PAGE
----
TMT Candidate Sites

TMT selected five sites as candidate observatory sites and began on-site testing in 2003. The site selection process started by considering as complete a list as possible of potentially interesting sites everywhere in the world. It was narrowed down using existing knowledge from previous site selection studies and from established observatory sites. The final list of candidate sites was selected based on satellite studies of cloud cover and precipitable water vapor done by Dr. D.A. Erasmus.

The table below lists the names of the candidate sites, their coordinates and the date ranges during which equipment was set up. Note that data are not necessarily available for the entire date range for each site for a number of reasons (such as equipment failures). See data availability for a table containing the date ranges for each instrument at each site. Click on the names in the table to go to the descriptions of the sites.

Site NameElevation [m]Latitude [deg N]Longitude [deg W]Start TestingEnd Testing
Cerro Tolar 2290 m -21.9639 70.0997October 2003March 2007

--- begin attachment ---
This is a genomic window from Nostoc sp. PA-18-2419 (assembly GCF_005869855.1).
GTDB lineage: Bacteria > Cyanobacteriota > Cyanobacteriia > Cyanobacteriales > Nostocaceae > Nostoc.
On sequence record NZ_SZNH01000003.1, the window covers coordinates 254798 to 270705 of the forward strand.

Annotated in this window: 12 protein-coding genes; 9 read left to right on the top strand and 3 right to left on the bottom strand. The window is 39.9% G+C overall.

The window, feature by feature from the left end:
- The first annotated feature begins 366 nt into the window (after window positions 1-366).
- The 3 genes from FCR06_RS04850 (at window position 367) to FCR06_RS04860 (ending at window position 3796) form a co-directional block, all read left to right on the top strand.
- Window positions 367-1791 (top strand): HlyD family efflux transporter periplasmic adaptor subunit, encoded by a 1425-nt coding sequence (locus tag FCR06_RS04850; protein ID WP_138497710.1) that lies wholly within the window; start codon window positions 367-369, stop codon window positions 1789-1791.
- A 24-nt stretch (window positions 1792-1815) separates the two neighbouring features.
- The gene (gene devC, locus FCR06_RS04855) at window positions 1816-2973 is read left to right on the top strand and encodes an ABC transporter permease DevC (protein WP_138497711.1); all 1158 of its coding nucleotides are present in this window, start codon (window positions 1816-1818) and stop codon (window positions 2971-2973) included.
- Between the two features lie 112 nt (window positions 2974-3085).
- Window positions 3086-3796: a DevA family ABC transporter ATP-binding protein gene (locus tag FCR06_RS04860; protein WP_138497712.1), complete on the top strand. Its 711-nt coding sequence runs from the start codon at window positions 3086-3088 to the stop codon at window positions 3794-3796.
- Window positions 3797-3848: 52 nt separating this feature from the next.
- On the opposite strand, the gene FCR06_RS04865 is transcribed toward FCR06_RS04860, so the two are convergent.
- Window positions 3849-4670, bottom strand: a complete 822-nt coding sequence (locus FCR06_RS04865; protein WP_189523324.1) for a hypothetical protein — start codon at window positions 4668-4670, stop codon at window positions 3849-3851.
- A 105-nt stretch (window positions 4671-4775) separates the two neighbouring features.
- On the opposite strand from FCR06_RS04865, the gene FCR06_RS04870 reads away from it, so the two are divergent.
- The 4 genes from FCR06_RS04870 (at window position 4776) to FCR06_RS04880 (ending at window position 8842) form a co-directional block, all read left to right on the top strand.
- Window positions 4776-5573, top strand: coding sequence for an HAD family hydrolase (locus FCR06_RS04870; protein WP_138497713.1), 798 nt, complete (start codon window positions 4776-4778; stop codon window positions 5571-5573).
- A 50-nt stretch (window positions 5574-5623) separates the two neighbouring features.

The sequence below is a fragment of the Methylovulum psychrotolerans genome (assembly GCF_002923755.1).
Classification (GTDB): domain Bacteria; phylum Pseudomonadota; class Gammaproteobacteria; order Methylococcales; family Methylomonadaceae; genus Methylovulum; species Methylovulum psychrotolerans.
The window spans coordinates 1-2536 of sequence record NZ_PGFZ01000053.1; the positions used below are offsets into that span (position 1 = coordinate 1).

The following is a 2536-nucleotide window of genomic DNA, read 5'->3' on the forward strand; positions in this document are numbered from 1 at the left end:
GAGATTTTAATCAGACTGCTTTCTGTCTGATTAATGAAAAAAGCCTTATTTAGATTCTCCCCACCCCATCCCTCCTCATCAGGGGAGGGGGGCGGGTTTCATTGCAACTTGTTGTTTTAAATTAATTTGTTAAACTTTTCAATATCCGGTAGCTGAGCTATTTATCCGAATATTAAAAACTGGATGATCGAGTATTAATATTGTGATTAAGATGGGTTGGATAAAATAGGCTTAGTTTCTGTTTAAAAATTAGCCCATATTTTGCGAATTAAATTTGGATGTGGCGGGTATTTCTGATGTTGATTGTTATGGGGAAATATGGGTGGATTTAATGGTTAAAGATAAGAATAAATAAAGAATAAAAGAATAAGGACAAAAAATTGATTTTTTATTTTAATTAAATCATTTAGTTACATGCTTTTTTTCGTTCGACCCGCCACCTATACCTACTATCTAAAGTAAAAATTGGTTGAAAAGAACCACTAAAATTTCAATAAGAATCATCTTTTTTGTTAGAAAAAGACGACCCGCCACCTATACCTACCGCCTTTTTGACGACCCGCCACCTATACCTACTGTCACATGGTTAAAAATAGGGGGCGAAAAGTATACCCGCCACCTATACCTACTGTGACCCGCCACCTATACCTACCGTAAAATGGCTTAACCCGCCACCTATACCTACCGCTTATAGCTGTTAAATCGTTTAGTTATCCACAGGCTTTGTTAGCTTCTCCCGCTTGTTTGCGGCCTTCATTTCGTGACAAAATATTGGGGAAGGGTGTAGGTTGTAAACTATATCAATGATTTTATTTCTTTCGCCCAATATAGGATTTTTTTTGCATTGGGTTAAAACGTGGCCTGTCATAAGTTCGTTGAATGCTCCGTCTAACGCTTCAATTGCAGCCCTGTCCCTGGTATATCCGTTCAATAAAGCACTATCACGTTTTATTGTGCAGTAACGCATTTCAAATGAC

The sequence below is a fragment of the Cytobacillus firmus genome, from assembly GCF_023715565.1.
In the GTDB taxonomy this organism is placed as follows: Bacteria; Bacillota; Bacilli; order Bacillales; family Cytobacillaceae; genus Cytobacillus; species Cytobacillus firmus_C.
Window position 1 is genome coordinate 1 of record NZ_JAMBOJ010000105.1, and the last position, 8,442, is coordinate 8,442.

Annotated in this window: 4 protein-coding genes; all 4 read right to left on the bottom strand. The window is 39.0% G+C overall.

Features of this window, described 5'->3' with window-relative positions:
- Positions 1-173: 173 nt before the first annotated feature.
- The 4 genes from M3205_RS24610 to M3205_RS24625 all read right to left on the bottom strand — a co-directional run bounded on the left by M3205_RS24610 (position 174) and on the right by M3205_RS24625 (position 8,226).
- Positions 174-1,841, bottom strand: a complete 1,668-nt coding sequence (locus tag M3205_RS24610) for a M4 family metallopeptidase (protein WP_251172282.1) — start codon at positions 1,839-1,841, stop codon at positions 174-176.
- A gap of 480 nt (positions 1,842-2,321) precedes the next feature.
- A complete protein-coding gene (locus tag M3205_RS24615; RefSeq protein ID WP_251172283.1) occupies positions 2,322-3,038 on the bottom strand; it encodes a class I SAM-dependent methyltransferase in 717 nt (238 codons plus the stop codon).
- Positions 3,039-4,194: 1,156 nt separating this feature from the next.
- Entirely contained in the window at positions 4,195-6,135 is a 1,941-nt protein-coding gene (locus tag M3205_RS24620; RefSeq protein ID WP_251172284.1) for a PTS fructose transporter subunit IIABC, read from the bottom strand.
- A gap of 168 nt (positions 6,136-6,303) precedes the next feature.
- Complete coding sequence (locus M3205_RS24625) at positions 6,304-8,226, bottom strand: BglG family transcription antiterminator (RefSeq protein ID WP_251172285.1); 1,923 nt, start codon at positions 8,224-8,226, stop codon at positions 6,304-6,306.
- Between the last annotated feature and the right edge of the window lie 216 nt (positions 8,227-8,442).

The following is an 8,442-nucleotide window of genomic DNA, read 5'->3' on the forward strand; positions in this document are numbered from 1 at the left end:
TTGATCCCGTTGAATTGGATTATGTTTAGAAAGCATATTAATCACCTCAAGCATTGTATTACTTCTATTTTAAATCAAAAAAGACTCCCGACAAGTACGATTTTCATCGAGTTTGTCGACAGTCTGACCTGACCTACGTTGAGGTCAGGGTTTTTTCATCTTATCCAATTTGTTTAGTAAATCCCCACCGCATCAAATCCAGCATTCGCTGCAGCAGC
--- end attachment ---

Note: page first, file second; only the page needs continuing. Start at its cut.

Cerro Armazones 3064 m -24.5800 70.1833October 2004November 2009
Cerro Tolonchar 4480 m -23.9333 67.9750 October 2005November 2008
San Pedro Mártir 2830 m 31.0456 115.4691 October 2004August 2008
Mauna Kea 13N 4050 m 19.8330 155.4810 June 2005June 2008

In addition to the testing of the TMT candidate sites, sets of TMT site testing equipment were also installed at Cerro Tololo Inter-American Observatory (CTIO) and at Palomar Observatory for shorter amounts of time for testing and calibration purposes. The data taken during these periods are also available through the database.


Cerro Tolar

A low elevation site (2290 m) in northern Chile, Cerro Tolar is in the Atacama desert and has an extremely arid climate. Tolar is located at a distance of only 8 km from the coast, at 16 km from the closest paved road and 18 km north-north-east of Tocopilla, a town of 25,000 inhabitants. [Note: All distances given here are straight line distances. Driving distance are usually 50-100% longer.] The closest commercial port, airport and major population center is Antofagasta (population 225,000), 190 km south of Tolar. There is a primitive four-wheel drive road to the summit, where some radio equipment is installed.